Today September 6, 2012 is the last day to comment on the Chatfield Reallocation Study planned by the Federal Government. So in an unusual flurry of activity I am going to write a series of blog posts that tell how to comment and share my own comments to inspire others to submit their own concerns on this plan that could have long-term damage. I have written about this issue several times (http://www.alohafridays.net/2012/06/spreading-word.html, http://www.alohafridays.net/2012/06/let-your-voice-be-heard.html, http://www.alohafridays.net/2011/12/drought-ends-with-talk-of-flood.html, http://www.alohafridays.net/2011/08/taking-cause-to-facebook.html) dating back to August 6, 2012.
So how can you comment today? The folks that have created a wonderful web page on this topic have written a great piece that explains how to do it that I will paraphrase here (http://www.savechatfield.org/content/how-to-write-a-letter/).
First, where should your comments go. If you get them postmarked today you can mail them to the following address:
Col. Robert Ruch, Commander US Army Corps of Engineers,
Omaha District Re: Chatfield Reservoir Storage Reallocation
FR/DEIS 1616 Capitol Ave.
Omaha, NE 68102-4901
But the easiest way is to just email them to firstname.lastname@example.org so that is what I am going to do.
In your comments you should do five things:
- Identify yourself: “I am a frequent user of Chatfield State Park. My family (hikes, bikes, bird-watches, water-skis, canoes, camps, etc) there many times a year. I would like to submit the following comments on the Chatfield Reallocation FR/DEIS.”
- Take a position: For example, “I recommend that you NOT approve this project because the impacts to Chatfield State Park are so substantial. Less damaging alternatives to water supply exist.”
- Give your reasons: For example:
· Massive impacts: The resulting mud flats will destroy forest habitat and impact the recreation that depends on the current state of the reservoir.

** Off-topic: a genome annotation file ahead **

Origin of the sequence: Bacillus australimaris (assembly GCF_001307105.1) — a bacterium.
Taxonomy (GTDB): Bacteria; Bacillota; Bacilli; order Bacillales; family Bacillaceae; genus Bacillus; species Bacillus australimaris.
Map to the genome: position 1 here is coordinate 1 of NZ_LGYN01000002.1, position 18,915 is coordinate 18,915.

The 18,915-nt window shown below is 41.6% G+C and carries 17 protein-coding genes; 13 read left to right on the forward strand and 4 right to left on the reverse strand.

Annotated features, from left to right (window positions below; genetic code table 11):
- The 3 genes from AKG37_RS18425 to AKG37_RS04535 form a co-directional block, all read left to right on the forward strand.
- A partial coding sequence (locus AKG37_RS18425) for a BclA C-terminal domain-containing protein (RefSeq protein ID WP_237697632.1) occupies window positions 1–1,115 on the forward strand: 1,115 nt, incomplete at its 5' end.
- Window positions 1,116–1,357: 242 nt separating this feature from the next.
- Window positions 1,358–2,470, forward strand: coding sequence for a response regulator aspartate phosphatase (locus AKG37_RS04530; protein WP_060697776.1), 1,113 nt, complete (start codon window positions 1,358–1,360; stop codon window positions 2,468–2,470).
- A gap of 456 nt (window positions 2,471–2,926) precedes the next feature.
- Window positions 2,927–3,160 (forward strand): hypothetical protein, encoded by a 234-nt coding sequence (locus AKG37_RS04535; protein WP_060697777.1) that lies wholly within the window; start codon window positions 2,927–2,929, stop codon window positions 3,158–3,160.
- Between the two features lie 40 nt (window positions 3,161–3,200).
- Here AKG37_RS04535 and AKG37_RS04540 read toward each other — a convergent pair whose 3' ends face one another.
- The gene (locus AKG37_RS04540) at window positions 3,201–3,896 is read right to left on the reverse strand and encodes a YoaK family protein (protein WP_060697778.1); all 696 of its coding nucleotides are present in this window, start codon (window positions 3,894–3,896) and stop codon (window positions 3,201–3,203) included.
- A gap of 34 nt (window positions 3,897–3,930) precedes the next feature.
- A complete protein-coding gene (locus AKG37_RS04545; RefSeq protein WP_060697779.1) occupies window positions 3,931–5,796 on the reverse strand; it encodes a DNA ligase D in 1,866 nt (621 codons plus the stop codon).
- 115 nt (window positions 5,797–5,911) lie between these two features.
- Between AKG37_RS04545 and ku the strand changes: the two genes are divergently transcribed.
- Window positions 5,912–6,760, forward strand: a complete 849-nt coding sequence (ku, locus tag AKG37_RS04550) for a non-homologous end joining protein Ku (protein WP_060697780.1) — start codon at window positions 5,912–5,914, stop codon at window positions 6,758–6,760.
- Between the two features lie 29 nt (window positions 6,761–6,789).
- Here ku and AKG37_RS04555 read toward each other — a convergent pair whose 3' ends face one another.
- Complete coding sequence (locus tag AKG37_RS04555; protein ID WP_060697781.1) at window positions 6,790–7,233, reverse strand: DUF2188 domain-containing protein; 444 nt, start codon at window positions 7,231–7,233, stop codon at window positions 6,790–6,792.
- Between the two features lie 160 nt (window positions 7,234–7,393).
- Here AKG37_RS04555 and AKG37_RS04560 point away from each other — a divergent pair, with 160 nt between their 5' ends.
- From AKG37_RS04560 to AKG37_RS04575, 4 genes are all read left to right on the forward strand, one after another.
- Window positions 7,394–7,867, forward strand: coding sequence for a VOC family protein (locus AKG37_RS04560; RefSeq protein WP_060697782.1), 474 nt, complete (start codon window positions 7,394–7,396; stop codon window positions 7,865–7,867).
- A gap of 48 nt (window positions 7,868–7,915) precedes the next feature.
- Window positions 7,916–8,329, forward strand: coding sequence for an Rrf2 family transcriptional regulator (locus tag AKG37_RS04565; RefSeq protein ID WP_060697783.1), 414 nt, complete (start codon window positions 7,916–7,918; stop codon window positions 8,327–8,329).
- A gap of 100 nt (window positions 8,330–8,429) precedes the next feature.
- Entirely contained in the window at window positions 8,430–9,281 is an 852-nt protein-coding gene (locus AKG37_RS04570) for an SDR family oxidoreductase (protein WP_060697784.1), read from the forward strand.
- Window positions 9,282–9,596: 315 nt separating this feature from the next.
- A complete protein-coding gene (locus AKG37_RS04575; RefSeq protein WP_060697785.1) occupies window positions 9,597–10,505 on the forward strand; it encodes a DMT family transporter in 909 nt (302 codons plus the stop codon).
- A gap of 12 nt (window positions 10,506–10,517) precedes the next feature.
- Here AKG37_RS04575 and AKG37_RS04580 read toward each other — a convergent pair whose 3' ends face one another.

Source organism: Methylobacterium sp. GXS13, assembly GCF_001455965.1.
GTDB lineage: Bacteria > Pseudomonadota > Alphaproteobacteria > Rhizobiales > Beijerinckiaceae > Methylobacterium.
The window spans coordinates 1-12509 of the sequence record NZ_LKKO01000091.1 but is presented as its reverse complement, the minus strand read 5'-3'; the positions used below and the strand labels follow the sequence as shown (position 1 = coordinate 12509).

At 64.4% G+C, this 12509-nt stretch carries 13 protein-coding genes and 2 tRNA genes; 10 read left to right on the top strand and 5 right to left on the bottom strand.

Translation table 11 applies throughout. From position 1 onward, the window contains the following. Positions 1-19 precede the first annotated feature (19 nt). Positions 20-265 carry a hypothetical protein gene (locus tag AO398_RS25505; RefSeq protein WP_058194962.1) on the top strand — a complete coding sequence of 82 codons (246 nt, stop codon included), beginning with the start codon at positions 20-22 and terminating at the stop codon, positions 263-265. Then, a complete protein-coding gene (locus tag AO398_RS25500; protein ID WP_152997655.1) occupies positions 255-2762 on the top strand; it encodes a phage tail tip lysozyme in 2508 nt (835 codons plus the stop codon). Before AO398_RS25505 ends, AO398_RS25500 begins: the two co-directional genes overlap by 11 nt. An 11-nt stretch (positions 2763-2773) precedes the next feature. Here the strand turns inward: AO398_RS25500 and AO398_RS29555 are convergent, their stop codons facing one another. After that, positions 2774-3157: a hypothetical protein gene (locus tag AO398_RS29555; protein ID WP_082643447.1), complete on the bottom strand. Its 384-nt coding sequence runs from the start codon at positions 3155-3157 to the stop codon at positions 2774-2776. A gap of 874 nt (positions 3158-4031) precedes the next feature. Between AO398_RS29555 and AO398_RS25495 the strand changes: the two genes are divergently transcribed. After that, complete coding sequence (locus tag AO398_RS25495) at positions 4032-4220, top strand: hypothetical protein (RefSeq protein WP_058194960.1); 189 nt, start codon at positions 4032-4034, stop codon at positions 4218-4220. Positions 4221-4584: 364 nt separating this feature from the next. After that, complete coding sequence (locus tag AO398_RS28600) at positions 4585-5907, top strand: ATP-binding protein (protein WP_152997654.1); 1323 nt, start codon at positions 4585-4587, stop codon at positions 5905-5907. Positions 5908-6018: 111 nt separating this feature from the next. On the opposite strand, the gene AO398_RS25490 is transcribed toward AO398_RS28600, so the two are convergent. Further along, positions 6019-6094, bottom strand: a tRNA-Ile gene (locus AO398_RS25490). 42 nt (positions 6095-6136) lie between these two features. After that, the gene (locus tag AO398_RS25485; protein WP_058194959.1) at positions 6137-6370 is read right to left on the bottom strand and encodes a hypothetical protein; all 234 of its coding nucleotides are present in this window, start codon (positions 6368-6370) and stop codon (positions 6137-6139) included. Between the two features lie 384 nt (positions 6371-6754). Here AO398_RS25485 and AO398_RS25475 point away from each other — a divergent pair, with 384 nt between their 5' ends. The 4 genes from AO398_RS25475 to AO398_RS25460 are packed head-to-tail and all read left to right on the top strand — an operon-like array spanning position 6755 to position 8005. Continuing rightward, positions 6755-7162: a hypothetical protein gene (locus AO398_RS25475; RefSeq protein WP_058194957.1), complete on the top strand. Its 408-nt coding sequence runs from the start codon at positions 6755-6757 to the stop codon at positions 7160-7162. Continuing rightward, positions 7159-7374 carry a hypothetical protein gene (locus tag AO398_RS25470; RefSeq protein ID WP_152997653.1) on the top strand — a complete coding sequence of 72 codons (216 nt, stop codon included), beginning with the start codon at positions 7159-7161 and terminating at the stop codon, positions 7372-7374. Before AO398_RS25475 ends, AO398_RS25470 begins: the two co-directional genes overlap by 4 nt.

· Some impacts can’t be mitigated, such as the loss of century-old cottonwoods and free-flowing stream segments on the South Platte River, Plum Creek and Deer Creek.
· Alternatives are not given serious consideration. Examples: aquifer storage and recharge, increased water conservation, gravel pit storage and/or expansion and use of existing water storage facilities in the vicinity of Chatfield such as Reuter-Hess reservoir or some combination of these.
· The preferred alternative (#3) is the MOST environmentally damaging alternative, whereas federal law – the Clean Water Act – specifies that only the LEAST damaging alternative is allowed. See Table 2-9 in Chapter 2 of the report.
· The full value of Chatfield for recreation and wildlife is not considered. Example: it has been designated an Important Bird Area by the National Audubon Society. The DEIS however leaves out a number of bird species that occur there and contains several misstatements about bird species that breed there. A survey of breeding birds was done at inappropriate times of year and day.
· Tell what kinds of recreation you enjoy there and its value to you.
- Summarize: Example: Chatfield State Park is a unique recreational and habitat. We must find an alternative that meets water supply needs but preserves the Park’s integrity. The recommended alternative causes too much damge and I recommend you reject it.
- Thanks: Thank them for the opportunity to comment.
So use this nice formula to submit comments of your own. That is what I am going to do next and I will share those comments as I do. Also thanks again to the folks running the Save Chatfield website for giving us such straightforward advice on how to comment on this study.